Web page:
Boy invites Girl on a date for Valentine’s Day. They agree to meet at a restaurant near Boy’s home (rude, but ok). Girl wakes up on Valentine’s Day and cancels the date once she realizes she has to travel a longer distance than she expected. Boy is left wondering what happened because they had agreed on the restaurant in advance. Girl spends Valentine’s Day with her girlfriends. While breaking the location of a date leads to little (if any) repercussions for Girl in this situation, the same cannot be said for parties to a commercial contract.
Recently, Suffolk County Commercial Division Justice Emerson weighed in on the proper procedure for making a motion to dismiss based on a forum-selection clause as well as what type of harm a party needed to show in order to invalidate such a clause.
It is important to remember that a court cannot be divested of its subject matter jurisdiction by a contract and so a forum-selection clause does not affect the jurisdiction of Court. See Lischinskaya v. Carnival Corp.The proper procedure for dismissing an action based on a forum-selection clause is CPLR 3211(a)(1) using the contractual forum-selection clause as documentary evidence for a proper basis for dismissal. In this case, the Court sua sponte converted the motion from a CPLR 3211(a)(2) motion to a CPLR 3211(a)(1) motion. However, you might not be so lucky next time.
In Somerset Fine Home Building, Inc. v. Simplex Industries, Inc., Plaintiff, a home builder, contracted with Defendant for the purchase of a modular home. The sales agreement provided that any disputes arising thereunder would be determined by the law of the Commonwealth of Pennsylvania and that the exclusive forum for any action to enforce the agreement would be the Court of Common Pleas of Lackawanna County, Pennsylvania. Plaintiff commenced an action for, inter alia, breach of contract and the failure to deliver conforming merchantable goods in New York Supreme Court, Suffolk County. Defendant moved to dismiss this action based on the forum-selection clause arguing that the parties agreed to litigate their dispute in Pennsylvania.
In opposition, Plaintiff gave a laundry list of weak arguments as to why the forum-selection clause should be dismissed.
Plaintiff first argued that the agreement is unconscionable. However, a determination of unconscionability generally requires some showing of an absence of meaningful choice on the part of one of the parties, together with contract terms that are unreasonably favorable to the other party. See Gillman v. Chase Manhattan Bank. Here, the forum-selection cause was not hidden or tucked away within a complex document of inordinate length, it appeared in the same size print as the rest of the agreement, each page was initialed by the plaintiff’s principal and there was no allegations that Defendant used high-pressure tactics to get it to sign the agreement. See Brower v. Gateway 2000.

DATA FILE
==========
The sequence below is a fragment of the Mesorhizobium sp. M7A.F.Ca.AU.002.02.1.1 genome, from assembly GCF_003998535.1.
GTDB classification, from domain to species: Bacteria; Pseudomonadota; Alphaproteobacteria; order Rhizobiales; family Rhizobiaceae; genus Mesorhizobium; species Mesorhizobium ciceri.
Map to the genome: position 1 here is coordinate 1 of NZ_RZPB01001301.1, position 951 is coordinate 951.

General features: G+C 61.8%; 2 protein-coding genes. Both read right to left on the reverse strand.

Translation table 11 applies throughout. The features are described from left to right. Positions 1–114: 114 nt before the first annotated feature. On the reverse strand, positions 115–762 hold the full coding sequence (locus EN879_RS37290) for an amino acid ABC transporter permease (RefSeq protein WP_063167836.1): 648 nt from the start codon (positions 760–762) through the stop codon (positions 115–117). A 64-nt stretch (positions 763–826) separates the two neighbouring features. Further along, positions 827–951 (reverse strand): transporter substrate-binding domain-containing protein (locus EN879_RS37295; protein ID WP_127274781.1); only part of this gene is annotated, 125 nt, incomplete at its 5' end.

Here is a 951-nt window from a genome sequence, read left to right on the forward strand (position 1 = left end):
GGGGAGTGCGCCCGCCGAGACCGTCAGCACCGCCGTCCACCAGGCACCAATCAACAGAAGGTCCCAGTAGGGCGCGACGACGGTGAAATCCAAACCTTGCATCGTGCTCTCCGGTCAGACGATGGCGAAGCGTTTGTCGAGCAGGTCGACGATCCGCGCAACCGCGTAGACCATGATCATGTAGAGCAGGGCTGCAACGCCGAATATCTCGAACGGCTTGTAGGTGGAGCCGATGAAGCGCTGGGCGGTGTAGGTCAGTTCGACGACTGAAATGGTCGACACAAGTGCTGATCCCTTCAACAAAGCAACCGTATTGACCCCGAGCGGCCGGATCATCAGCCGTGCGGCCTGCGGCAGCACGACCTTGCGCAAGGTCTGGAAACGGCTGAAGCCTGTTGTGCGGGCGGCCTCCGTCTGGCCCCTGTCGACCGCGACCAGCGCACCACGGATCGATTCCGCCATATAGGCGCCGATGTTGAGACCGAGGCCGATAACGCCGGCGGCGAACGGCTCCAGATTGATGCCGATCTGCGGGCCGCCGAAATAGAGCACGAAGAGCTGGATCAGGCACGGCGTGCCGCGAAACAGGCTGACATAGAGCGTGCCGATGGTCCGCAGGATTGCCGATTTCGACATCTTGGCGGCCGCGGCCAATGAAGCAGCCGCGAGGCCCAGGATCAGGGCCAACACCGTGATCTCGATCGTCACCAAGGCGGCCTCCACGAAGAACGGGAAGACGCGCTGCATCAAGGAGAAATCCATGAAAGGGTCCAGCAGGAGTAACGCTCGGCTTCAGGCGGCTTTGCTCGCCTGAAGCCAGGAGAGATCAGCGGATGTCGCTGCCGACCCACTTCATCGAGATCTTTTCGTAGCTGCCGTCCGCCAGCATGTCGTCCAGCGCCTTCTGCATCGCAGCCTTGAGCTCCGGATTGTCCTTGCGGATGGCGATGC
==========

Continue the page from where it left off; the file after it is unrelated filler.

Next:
Plaintiff next argued that it was in a weaker bargaining position than the Defendant and that it had no choice other than to agree to the forum-selection clause as it was. However, the record showed that the parties acknowledged in the agreement that they had the opportunity to confer with their separate counsel in the negotiation, drafting and execution of the agreement. Id.
As a last ditch effort, Plaintiff argued that it would incur financial distress in travelling to Pennsylvania from Suffolk County, NY to pursue this action against Defendant. However, the Court noted that the Plaintiff did not support its argument with evidence showing that the cost of commencing an action in Pennsylvania would be so financially prohibitive that it would be deprived of its day in court. See Horton v. Concerns of Police Survivors, Inc. Plaintiff also did not show any evidence that Pennsylvania would treat it unfairly and deny it a chance to gain a remedy. Id.
Ultimately, these arguments were not good enough to prevent the dismissal of the action. The Court found that Plaintiff was unable to make a “strong showing” that “enforcement would be unreasonable and unjust, that enforcement would contravene public policy, or that the forum-selection clause is invalid because of fraud or overreaching such that a trial in the contractual forum would be so gravely difficult and inconvenient that the challenging party would, for all practical purposes, be deprived of his or her day in court.” See D.O.T. Tiedown & Lifting Equip. v. Wright; Koko Contr. v. Continental Envtl. Asbestos Removal Corp.; Bell Constructors v. Evergreen Caissons.
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